Book Notes: The Advantage by Patrick Lencioni

Here is my two minute book review and my raw notes from The Advantage: Why Organizational Health Trumps Everything Else in Businessby Patrick Lencioni.

And here are my RAW notes:

Leaders sometimes have three biases-

1. The sophistication bias – leaders who think simple things aren’t important
2. The adrenaline bias – leaders who are afraid to slow down to deal with things that are truly important
3. The quantification bias – leaders who shy away from things that can’t be measured in a precise way

Organizational health is the GREATEST opportunity for improvement and competitive advantage.

“Smart organizations don’t seem to have any greater chance of getting healthier by virtue of their intelligence. In fact, the reverse may actually be true because leaders who pride themselves on expertise and intelligence often struggle to acknowledge their flaws and learn from their peers.” – page 9

The environment matters. If you had to bet on the future of one of two kids, would you choose the kid raised by loving parents in a solid home or the one who was a product of dysfunction. Resources don’t matter as much as environment.

The Four Disciplines Are:

1. Build a cohesive leadership team
2. Create clarity
3. Overcommunicate clarity
4. Reinforce clarity

Teamwork is not a virtue – it is a strategic choice.

Two methods for leading a discussion:

  • Advocacy – I think we should change our strategic choice.
  • Inquiry – Why do you think this approach is not working?

Intelligent people should never sacrifice the effectiveness and manageability of their team for a tactical victory.

Members of cohesive teams spend many hours working on issues or topics that don’t fall directly within their formal areas of responsibility

Fundamental Attribution Error – We give ourselves the benefit of the doubt but assume the worst about others. You attribute negative behaviors of others to their character and attribute your own negative behavior to your circumstances. St. Francis said, “Seek to understand more than to be understood.”

Leaders don’t tolerate artificial harmony. Two people who trust each other and who are engaged in something important SHOULD feel compelled to disagree when they see things differently.
You can disagree and commit.

In meetings, silence can mean disagreement. At the end of the meeting, ask for a formal commitment to the decision. You must prevent “I never really liked that idea in the first place.”

Firing someone isn’t always an act of accountability – it could be a sign of cowardice for a leader who doesn’t know how to hold people accountable.

Behavioral accountability is more important than the formal, result-oritented kind.

An organization that rarely achieves it’s goals is, by definition, not a good team.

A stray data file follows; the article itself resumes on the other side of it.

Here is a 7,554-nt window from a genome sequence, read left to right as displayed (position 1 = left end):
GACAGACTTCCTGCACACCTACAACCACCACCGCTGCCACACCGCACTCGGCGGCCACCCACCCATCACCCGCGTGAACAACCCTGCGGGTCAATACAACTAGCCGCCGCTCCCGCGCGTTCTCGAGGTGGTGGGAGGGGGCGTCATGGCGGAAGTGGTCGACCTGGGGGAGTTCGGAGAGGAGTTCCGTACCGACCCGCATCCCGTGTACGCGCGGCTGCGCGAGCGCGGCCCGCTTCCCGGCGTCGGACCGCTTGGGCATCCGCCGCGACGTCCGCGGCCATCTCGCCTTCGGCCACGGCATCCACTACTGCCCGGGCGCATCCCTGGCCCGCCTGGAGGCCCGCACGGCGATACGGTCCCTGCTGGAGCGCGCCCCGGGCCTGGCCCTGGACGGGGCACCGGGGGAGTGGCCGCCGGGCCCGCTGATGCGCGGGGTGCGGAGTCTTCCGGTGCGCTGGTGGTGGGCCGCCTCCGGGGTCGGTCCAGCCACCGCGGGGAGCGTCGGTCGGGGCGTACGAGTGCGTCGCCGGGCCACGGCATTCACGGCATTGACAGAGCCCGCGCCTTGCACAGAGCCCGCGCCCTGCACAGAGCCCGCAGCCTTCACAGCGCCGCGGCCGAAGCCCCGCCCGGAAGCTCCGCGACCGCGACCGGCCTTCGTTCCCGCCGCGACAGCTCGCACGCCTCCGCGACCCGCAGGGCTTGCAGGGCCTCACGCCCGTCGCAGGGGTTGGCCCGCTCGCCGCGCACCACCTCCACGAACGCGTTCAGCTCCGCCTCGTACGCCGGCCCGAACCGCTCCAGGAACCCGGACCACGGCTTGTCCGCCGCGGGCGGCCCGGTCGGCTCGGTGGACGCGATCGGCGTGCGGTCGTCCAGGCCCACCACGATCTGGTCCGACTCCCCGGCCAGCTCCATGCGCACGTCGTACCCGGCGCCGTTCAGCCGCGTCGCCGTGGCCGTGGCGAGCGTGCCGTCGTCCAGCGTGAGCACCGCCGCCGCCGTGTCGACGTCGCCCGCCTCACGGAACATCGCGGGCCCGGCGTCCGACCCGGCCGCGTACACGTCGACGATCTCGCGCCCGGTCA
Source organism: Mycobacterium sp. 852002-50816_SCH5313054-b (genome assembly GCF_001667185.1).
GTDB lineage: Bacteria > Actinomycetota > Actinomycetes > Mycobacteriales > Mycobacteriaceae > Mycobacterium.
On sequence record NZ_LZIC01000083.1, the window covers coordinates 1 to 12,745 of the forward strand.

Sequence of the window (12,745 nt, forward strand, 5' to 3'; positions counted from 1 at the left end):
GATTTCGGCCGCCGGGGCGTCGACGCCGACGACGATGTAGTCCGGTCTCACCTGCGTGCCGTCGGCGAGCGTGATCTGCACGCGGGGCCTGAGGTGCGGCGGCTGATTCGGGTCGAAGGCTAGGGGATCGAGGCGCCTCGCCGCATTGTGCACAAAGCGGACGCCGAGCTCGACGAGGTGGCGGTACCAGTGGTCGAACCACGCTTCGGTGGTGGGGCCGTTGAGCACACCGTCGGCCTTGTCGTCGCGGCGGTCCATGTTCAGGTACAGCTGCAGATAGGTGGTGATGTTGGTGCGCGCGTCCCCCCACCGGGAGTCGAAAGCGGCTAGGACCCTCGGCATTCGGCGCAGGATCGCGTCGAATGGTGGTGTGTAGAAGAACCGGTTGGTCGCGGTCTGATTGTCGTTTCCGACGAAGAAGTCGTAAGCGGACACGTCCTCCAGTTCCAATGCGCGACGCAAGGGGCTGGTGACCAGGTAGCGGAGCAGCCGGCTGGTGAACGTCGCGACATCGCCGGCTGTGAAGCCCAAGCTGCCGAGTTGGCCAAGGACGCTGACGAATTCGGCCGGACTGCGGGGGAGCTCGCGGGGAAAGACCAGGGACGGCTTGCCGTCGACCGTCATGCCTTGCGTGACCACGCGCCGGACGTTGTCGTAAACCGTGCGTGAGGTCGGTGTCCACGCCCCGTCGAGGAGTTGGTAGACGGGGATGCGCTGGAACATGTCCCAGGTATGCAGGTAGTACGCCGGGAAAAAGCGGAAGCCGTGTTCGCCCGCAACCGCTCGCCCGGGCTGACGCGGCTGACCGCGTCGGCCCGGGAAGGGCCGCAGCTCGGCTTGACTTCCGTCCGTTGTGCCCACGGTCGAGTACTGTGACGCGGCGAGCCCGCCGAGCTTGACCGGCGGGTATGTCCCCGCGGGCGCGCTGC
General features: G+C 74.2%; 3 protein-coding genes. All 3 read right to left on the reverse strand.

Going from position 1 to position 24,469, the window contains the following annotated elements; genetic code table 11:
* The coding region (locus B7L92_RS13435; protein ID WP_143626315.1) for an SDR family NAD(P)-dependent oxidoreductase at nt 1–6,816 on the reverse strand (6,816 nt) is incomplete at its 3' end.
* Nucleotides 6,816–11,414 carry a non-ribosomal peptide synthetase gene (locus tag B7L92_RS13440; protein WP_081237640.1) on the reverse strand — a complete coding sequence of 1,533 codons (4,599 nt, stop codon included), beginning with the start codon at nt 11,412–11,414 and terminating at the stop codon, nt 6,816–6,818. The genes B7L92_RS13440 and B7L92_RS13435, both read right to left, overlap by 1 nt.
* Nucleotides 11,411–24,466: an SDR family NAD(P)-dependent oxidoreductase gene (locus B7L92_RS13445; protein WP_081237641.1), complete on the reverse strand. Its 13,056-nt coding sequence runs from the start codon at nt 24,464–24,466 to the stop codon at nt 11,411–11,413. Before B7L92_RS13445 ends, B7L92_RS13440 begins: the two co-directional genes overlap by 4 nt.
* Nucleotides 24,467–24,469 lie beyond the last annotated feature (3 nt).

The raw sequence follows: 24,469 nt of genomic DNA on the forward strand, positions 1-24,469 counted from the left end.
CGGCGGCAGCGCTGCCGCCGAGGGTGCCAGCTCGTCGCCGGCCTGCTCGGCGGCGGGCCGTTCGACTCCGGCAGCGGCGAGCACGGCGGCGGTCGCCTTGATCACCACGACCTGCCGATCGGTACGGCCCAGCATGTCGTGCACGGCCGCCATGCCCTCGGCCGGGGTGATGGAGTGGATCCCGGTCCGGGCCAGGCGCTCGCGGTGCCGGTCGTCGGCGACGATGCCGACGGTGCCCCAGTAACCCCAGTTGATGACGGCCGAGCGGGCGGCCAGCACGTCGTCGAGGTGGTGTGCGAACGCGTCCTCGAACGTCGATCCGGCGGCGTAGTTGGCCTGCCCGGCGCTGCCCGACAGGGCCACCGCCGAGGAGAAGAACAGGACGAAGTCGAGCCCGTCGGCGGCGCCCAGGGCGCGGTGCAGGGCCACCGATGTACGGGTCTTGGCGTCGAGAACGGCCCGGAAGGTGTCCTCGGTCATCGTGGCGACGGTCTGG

CLARITY

Most mission statements do not accurately define what the organization actually does for a living. You can use lots of words and say nothing.

“A good plan violently executed today is better than a perfect plan executed next week.” – General Patton

If your mission statement was never formalized or written down, it would still live in your heart and be real. Your purpose needs to be your purpose before it’s worded for a billboard. You can focus on saying it right, but first it needs to be real.

Values should attract and repel customers. CEO who responds to a customer, “We’ll miss you.”

A core value is only a core value if you could honestly say you’re more committed to it than 99% of the other companies in your industry.

A strategy is nothing more than a collection of intentional decisions made to give yourself the best chance to thrive. It’s a plan for success.

ONE THING

Every organization must have a single top priority within a given period of time. A thematic goal is a rallying cry. It should provide clarity around how to spend your time. Specific objectives are the activities required to achieve the goal.

If you have multiple roles in the organization, be clear about what role you’re playing when you’re making a decision. Expecially if you’re the CEO and also fulfilling another role.

Peopl are skeptical about what they are being told unless they hear it consistently over time. You don’t need to set it and forget it – you need to set it and continually remind.

“Most leadership teams are more than adept at sending out email messages and giving presentations, and yet they still struggle with effective communication because employees wonder about the authenticity of what they are reading and hearing.” (page 145)

You can know how to build a website, btu never achieve clarity around key messages.

Institutionalize your culture, don’t bureaucratize it.

The most memorable time of an employee’s career, and the time with the biggest impact, are his or her first few days on the job.

The best management programs are designed to stimulate the right kinds of conversations around the right topics. Compensation plans should be simple and clearly remind employees what is most important.

MEETINGS

Most important thing to observe is the leadership team during a meeting. Bad meetings are the birthplace of unhealthy organization and good meetings are the origin of cohesion, clarity and communication (page 174)

Don’t reduce time or combine meetings…make sure they are the right KIND of meetings and make them effective.

Separate tactical decisions from strategic ones.

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